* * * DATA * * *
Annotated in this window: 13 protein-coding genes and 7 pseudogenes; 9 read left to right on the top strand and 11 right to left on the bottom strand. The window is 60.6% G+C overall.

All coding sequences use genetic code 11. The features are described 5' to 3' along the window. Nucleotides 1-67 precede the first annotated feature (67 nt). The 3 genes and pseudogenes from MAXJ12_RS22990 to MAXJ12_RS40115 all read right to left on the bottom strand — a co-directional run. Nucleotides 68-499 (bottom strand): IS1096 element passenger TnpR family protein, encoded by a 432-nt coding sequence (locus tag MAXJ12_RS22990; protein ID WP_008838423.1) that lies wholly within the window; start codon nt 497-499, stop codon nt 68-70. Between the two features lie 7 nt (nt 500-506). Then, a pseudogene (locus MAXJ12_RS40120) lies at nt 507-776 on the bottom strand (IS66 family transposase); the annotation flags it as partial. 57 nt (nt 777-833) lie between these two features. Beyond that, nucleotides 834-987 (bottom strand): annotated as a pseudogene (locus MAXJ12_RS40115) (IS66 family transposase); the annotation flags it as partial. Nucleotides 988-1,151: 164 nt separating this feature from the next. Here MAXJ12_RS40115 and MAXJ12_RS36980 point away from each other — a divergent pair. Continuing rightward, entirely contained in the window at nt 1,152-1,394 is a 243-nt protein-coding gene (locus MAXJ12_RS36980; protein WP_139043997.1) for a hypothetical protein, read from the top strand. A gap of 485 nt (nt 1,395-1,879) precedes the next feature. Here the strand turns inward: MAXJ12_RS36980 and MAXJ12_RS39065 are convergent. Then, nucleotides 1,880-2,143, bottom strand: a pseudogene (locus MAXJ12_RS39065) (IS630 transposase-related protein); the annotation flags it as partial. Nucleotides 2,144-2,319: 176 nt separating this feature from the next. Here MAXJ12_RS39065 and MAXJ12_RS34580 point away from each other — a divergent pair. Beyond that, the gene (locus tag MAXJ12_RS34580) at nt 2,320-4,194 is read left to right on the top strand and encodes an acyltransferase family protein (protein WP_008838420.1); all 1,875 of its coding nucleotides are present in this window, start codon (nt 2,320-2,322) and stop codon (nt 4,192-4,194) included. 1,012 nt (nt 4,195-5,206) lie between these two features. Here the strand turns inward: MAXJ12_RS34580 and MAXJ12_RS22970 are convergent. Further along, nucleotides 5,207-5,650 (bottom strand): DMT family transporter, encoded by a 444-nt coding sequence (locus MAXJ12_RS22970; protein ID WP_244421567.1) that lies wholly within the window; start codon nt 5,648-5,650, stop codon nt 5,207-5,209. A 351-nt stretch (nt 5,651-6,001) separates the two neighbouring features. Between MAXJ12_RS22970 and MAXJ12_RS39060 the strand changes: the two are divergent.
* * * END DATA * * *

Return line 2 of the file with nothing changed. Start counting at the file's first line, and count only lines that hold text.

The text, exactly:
All coding sequences use genetic code 11. The features are described 5' to 3' along the window. Nucleotides 1-67 precede the first annotated feature (67 nt). The 3 genes and pseudogenes from MAXJ12_RS22990 to MAXJ12_RS40115 all read right to left on the bottom strand — a co-directional run. Nucleotides 68-499 (bottom strand): IS1096 element passenger TnpR family protein, encoded by a 432-nt coding sequence (locus tag MAXJ12_RS22990; protein ID WP_008838423.1) that lies wholly within the window; start codon nt 497-499, stop codon nt 68-70. Between the two features lie 7 nt (nt 500-506). Then, a pseudogene (locus MAXJ12_RS40120) lies at nt 507-776 on the bottom strand (IS66 family transposase); the annotation flags it as partial. 57 nt (nt 777-833) lie between these two features. Beyond that, nucleotides 834-987 (bottom strand): annotated as a pseudogene (locus MAXJ12_RS40115) (IS66 family transposase); the annotation flags it as partial. Nucleotides 988-1,151: 164 nt separating this feature from the next. Here MAXJ12_RS40115 and MAXJ12_RS36980 point away from each other — a divergent pair. Continuing rightward, entirely contained in the window at nt 1,152-1,394 is a 243-nt protein-coding gene (locus MAXJ12_RS36980; protein WP_139043997.1) for a hypothetical protein, read from the top strand. A gap of 485 nt (nt 1,395-1,879) precedes the next feature. Here the strand turns inward: MAXJ12_RS36980 and MAXJ12_RS39065 are convergent. Then, nucleotides 1,880-2,143, bottom strand: a pseudogene (locus MAXJ12_RS39065) (IS630 transposase-related protein); the annotation flags it as partial. Nucleotides 2,144-2,319: 176 nt separating this feature from the next. Here MAXJ12_RS39065 and MAXJ12_RS34580 point away from each other — a divergent pair. Beyond that, the gene (locus tag MAXJ12_RS34580) at nt 2,320-4,194 is read left to right on the top strand and encodes an acyltransferase family protein (protein WP_008838420.1); all 1,875 of its coding nucleotides are present in this window, start codon (nt 2,320-2,322) and stop codon (nt 4,192-4,194) included. 1,012 nt (nt 4,195-5,206) lie between these two features. Here the strand turns inward: MAXJ12_RS34580 and MAXJ12_RS22970 are convergent. Further along, nucleotides 5,207-5,650 (bottom strand): DMT family transporter, encoded by a 444-nt coding sequence (locus MAXJ12_RS22970; protein ID WP_244421567.1) that lies wholly within the window; start codon nt 5,648-5,650, stop codon nt 5,207-5,209. A 351-nt stretch (nt 5,651-6,001) separates the two neighbouring features. Between MAXJ12_RS22970 and MAXJ12_RS39060 the strand changes: the two are divergent.